A Hayward police officer has been arrested for allegedly soliciting a bribe from a woman who was suspected of forging prescriptions, authorities said. Romeo Aberin, 30, who had been placed on paid administrative leave on Sept. 15 when police began investigating the incident, turned in his letter of resignation today, Hayward police said. The Alameda County District Attorney’s Office has charged Aberin with accepting a bribe and extortion, both felonies.
He’s currently free on $50,000 bail and is scheduled to be arraigned in Alameda County Superior Court in Hayward at 2 p.m. Tuesday, according to his attorney, Michael Rains. Hayward police Officer Ryan Sill said in a probable cause statement that Aberin first made contact with the woman on Aug. 29 when he was investigating forged prescriptions and believed she was involved.
The woman, who worked at the Med Pacific Clinic at 1260 A St. in Hayward, admitted to stealing blank prescription pads and forging prescriptions for friends, Sill said. However, instead of placing the woman under arrest, Aberin attempted to utilize her as an informant and told her she had two weeks to come up with information related to narcotics trafficking and money laundering, according to Sill.
Hayward police said in a news release that that alleged activity was unrelated to the forged prescriptions matter and Aberin never notified his superiors of his actions or intent. Sill said on Sept. 13, two weeks after the initial contact, Aberin called the woman on her cellphone and arranged to meet with her at the Food Maxx parking lot on International Boulevard in Oakland.
Aberin arrived while he was off duty and was wearing his civilian clothes and driving his personal car, according to Sill. When the woman told Aberin that she didn’t have any useful information about narcotics trafficking and money laundering, he asked her to give him $500 in exchange for making her criminal case “go away,” Sill said. Aberin then drove her to her bank, where she withdrew $500 and gave it to him, Sill said. The woman had been afraid to meet with Aberin and secretly recorded the Sept. 13 encounter on her cellphone, according to Sill.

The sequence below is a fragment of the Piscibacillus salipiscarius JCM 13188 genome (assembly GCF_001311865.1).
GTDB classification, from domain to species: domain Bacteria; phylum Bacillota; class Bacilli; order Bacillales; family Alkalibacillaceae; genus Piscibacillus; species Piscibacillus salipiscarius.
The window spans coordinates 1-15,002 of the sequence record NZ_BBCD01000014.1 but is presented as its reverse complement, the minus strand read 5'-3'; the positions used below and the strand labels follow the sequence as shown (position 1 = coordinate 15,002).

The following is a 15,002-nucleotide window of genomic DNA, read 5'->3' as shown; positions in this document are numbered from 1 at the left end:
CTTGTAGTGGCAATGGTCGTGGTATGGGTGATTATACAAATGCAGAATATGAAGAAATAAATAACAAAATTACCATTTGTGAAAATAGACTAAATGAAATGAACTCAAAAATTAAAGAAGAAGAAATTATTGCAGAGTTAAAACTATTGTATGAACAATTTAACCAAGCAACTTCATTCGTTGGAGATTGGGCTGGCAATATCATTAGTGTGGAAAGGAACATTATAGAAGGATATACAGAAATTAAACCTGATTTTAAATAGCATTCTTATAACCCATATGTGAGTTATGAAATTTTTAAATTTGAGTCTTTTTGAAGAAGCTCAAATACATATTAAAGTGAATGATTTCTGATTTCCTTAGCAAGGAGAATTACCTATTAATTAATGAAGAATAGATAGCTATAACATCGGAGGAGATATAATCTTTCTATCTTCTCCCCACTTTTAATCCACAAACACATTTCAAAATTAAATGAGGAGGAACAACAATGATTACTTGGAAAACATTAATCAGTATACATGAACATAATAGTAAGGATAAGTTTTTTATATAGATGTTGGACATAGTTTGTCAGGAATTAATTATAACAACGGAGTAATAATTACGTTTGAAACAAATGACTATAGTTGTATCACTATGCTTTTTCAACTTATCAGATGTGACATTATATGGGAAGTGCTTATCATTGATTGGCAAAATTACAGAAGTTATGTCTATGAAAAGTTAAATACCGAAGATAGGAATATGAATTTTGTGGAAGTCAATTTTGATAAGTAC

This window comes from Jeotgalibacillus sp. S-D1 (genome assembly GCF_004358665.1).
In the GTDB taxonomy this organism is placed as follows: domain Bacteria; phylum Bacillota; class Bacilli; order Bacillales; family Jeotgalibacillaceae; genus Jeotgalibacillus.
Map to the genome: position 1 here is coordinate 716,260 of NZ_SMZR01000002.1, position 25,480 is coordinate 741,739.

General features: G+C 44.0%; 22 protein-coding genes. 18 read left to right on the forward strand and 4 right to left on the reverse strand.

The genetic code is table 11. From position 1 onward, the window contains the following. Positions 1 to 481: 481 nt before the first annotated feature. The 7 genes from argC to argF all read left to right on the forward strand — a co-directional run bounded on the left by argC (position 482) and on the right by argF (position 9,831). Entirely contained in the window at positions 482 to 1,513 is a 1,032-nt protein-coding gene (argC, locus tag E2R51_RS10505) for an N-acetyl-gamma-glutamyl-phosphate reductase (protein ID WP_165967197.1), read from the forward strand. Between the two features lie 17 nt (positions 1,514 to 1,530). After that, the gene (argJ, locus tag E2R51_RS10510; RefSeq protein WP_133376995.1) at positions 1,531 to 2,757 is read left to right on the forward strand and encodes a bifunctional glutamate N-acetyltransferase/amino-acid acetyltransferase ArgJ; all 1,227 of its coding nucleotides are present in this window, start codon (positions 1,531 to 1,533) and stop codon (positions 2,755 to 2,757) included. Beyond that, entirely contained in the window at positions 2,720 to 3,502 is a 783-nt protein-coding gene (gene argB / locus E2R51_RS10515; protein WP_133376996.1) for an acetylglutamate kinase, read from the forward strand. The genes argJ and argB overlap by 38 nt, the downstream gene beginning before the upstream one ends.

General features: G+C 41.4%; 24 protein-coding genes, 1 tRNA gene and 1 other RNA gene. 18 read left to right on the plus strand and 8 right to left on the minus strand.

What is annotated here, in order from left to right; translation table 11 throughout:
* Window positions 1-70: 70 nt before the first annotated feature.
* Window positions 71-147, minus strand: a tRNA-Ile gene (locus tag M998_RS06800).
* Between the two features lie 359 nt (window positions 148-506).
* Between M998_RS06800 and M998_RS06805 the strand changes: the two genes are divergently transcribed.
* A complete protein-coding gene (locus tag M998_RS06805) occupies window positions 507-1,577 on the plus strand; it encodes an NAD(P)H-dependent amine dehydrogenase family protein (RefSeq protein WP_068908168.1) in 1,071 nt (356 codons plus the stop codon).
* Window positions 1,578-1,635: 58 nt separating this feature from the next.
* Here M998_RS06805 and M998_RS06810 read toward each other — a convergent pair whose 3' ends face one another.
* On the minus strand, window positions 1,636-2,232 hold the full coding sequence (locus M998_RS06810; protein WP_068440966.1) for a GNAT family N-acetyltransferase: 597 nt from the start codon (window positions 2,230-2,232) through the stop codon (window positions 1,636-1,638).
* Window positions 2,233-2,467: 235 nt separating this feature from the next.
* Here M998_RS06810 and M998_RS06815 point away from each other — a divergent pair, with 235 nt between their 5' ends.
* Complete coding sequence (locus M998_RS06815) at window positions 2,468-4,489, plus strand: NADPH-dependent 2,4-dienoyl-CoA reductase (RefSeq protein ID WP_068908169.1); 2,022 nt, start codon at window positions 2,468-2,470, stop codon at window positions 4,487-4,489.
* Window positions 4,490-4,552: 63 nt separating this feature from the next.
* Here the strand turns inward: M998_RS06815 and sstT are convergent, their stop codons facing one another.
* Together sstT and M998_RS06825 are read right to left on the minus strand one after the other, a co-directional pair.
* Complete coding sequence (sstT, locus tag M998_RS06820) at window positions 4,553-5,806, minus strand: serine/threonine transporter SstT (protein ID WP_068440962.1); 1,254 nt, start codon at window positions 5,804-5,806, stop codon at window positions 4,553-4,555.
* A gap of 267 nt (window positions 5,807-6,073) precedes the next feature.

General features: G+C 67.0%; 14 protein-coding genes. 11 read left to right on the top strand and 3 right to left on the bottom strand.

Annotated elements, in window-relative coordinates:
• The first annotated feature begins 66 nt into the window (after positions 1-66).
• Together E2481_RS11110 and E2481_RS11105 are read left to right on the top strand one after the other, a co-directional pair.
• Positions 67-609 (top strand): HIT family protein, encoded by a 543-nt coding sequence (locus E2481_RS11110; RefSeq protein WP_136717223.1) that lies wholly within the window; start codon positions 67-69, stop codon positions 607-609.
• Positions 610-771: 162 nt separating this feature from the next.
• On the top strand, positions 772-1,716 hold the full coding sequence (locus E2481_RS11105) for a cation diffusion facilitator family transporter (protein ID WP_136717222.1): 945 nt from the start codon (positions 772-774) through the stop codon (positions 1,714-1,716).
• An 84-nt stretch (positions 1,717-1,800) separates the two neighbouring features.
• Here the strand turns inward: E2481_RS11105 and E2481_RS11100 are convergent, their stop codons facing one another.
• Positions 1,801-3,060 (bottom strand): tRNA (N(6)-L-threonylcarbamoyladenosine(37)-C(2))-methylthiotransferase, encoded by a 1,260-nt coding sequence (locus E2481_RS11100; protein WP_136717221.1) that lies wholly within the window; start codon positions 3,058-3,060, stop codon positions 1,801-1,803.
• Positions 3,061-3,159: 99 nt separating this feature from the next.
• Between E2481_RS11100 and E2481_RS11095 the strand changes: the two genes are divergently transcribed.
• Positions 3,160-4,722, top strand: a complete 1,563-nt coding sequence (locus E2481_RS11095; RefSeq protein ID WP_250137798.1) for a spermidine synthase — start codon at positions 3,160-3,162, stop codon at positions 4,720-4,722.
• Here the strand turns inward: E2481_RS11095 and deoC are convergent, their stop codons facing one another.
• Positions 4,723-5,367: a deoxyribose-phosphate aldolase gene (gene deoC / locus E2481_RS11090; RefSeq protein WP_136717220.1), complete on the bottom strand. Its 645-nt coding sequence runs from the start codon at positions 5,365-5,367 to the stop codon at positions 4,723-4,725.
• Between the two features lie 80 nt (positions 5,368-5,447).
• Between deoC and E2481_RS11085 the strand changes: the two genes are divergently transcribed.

The next day, the woman and her husband contacted San Leandro police and reported Aberin’s actions, Sill said. San Leandro police took an initial report and forwarded it to Hayward police for further investigation, he said. On Sept. 17, the woman made two pretext phone calls with Aberin in which “he admitted to accepting $500 and told her they still needed to talk about her case,” Sill said.
When investigators confronted Aberin later that day about the woman’s allegations, he admitted to asking for and receiving $500 from her but “contended she provided the money willingly without use of threats or by fear,” according to Sill. Aberin also admitted to still having the money at his residence in Mountain House, Sill said. Aberin returned the money on Sept. 24 and the money was given back to the woman the next day, according to Sill.
Cellphone records, video surveillance and witness statements corroborate the charges against Aberin, Sill said. Rains said Aberin “is a very fine officer by reputation” and hasn’t had any disciplinary actions taken against him in the six years he’s worked for the Hayward Police Department. Rains said the charges against Aberin “come out of the blue” and are “inconsistent” with what he described as the officer’s “blemish-free career.” Rains said, “These are serious charges and we take them very seriously.” He said Aberin is a U.S. Army veteran who was discharged honorably and is married and has two children.
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